Social media addiction

Is Instagram The New Heroin?

The social media addiction we all crave…

By Elena Chernov

Instagram has recently been testing out removing likes on users posts in certain parts of the world. Now it’s coming to America and some people aren’t happy about it. Why would Instagram remove likes? The CEO of Instagram Adam Mosseri says, “We will make decisions that hurt the business if they help people’s well-being and health.”  

Mosseri said “it’s about creating a less pressurized environment where people feel comfortable expressing themselves.” If the CEO is willing to risk hurting his own business for the sake of people’s health: then maybe it’s more serious than people realize.

What Are The Experts Saying?

The world’s biggest social media apps, from Facebook to Instagram to Snapchat all have one factor in common; they are highly addictive. Studies show that they are as addictive as heroin is to the brain. Recent brain imaging research shows that social media affects the brain’s frontal cortex. It controls the impulse control the same way cocaine does. Every like is like an instant gram and shows a raise in dopamine levels the feel-good neurotransmitter in our brain.

Social media apps produce the same neural response caused by gambling and drugs. Studies show that likes, comments and shares affect the reward center in the brain. They trigger the same type of chemical reaction as cocaine

Neuroscientists have compared social media to a syringe that injects a direct dosage of dopamine. According to a new study by Harvard University, the same part of the brain that lights up when using an addictive substance is the same reaction when people self-disclose on social media.

There are many studies that have found that social media addiction is real and it’s not something to take lightly. According to statistics, there are over 2 billion Facebook users worldwide. Around 500 million tweets sent a day on Twitter, 95 million pictures uploaded to Instagram a day. YouTube has over 400 hours of video uploaded per minute. Those staggering numbers alone should tell us something. Social media is addictive by nature.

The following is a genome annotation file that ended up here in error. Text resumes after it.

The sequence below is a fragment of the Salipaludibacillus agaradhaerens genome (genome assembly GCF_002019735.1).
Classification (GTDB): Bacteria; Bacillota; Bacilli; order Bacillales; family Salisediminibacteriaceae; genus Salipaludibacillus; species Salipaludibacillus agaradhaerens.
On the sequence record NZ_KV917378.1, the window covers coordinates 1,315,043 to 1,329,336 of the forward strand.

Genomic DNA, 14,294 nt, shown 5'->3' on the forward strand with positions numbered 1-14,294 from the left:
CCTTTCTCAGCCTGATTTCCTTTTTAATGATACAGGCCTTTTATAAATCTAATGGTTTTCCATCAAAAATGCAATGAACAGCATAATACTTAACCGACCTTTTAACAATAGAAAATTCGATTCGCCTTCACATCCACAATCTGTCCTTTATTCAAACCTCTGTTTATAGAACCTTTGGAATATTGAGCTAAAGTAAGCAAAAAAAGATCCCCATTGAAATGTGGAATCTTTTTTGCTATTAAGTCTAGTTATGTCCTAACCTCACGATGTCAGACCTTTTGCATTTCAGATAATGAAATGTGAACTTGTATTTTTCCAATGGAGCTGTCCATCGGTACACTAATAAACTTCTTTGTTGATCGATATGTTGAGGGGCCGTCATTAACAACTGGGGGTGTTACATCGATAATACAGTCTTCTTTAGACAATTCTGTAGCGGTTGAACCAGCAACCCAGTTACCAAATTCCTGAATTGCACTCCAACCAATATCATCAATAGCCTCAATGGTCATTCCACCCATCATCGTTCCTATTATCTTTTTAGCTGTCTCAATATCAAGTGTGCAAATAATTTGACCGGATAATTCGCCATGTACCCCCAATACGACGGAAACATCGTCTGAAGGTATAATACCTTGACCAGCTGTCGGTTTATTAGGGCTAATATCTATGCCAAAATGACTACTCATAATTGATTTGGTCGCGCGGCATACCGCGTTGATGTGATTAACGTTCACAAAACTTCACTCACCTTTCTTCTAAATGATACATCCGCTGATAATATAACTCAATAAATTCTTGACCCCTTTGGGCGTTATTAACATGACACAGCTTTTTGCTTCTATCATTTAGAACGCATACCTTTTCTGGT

Hooked On Facebook

The more time you spend scrolling and clicking, the higher the engagement. Social media is a business platform. The most successful way of you getting to use their apps is by constantly having you come back. They do that by making social media be addictive as possible. The more addicted you are the more likely you will keep coming back to use their platform resulting in high engagement sales. 

Sean Parker, the founding president of Facebook said, “Social media literally changes your relationship with society and with each other. It probably interferes with productivity in weird ways. God only knows what it’s doing to our children’s brains.”

Apple’s chief executive Tim Cook said that when it comes to his nephew, “there are some things that I won’t allow. I don’t want them on a social network.”

Chamath Palihapitiya a former Facebook executive said, “It literally is at a point now we’ve created tools that are ripping apart the social fabric of how society works. If you feed the beast, the beast will destroy you.”

The Dangers Of Social Media

He warns on the harmful effects of the addictiveness of social media. “The short-term, dopamine-driven feedback loops that we have created are destroying how society works. No civil discourse. No cooperation. Misinformation. Mistruth. This is a global problem. We are in a really bad state of affairs right now, in my opinion. It is eroding the core foundations of how people behave by and between each other.”

Palihapitiya said that he only used Facebook twice in seven years and does not allow his own children to use it.

The most bizarre part of this all is the founders of these very apps, do not use their own apps. That’s right, the geniuses who have designed these apps won’t even allow their own children and grandchildren to use Facebook and Instagram.

If that doesn’t say anything about the addictive nature of social media I don’t know what will.